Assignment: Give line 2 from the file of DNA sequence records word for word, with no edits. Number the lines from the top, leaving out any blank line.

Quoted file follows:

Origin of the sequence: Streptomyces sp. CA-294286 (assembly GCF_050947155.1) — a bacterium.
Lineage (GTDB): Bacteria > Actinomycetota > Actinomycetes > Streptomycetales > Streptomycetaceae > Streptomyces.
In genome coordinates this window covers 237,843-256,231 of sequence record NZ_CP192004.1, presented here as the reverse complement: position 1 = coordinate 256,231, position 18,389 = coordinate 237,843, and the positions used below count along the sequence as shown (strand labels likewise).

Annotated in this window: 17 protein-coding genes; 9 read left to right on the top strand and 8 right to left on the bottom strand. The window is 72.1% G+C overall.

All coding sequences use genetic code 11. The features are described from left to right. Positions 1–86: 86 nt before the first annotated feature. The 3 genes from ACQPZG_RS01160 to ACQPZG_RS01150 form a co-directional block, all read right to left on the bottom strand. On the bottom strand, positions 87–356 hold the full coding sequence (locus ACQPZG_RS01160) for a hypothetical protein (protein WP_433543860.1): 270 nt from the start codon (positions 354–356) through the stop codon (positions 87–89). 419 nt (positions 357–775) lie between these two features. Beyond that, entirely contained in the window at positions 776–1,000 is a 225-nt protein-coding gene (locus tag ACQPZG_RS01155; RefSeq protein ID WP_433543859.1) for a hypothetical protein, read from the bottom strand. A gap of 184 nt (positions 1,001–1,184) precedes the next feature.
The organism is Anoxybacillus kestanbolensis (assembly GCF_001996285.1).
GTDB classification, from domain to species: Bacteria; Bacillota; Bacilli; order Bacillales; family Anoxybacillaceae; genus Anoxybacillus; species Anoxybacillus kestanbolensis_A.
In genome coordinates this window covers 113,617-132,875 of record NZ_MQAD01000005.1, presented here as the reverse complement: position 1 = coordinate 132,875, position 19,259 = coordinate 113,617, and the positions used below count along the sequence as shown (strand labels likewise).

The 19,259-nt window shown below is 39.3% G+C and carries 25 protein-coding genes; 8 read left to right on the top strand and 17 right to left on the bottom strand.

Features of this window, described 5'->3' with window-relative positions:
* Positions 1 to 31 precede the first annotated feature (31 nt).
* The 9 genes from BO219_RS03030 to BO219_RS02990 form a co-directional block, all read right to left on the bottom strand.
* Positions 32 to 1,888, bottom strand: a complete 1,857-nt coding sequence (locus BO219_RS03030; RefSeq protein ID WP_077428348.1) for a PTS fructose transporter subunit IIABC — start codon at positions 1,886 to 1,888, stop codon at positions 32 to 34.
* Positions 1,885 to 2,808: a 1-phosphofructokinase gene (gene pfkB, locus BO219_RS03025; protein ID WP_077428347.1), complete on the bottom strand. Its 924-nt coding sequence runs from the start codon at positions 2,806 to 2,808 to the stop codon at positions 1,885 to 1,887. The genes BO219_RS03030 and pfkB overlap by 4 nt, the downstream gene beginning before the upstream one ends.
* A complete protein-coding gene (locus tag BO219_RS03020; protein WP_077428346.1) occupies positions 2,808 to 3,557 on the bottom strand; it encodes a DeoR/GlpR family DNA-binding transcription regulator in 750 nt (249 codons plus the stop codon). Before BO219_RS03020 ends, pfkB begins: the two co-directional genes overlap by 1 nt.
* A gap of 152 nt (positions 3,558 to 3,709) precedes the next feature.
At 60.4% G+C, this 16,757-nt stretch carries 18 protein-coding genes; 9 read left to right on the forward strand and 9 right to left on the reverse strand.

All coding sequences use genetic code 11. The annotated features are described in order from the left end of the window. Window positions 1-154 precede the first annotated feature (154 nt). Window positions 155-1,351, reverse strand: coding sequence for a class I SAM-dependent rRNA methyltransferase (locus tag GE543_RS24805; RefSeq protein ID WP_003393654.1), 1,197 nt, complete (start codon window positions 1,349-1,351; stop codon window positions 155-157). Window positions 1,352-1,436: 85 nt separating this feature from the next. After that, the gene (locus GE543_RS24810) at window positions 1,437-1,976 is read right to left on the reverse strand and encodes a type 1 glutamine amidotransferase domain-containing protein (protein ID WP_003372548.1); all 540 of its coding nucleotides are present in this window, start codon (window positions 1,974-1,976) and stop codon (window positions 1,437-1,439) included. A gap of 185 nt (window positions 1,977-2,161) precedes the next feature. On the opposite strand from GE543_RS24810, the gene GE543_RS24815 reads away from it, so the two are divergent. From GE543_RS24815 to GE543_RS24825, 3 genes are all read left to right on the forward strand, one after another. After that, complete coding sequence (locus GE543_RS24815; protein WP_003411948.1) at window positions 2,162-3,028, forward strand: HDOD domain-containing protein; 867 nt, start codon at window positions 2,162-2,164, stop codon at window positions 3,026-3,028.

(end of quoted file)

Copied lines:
Lineage (GTDB): Bacteria > Actinomycetota > Actinomycetes > Streptomycetales > Streptomycetaceae > Streptomyces.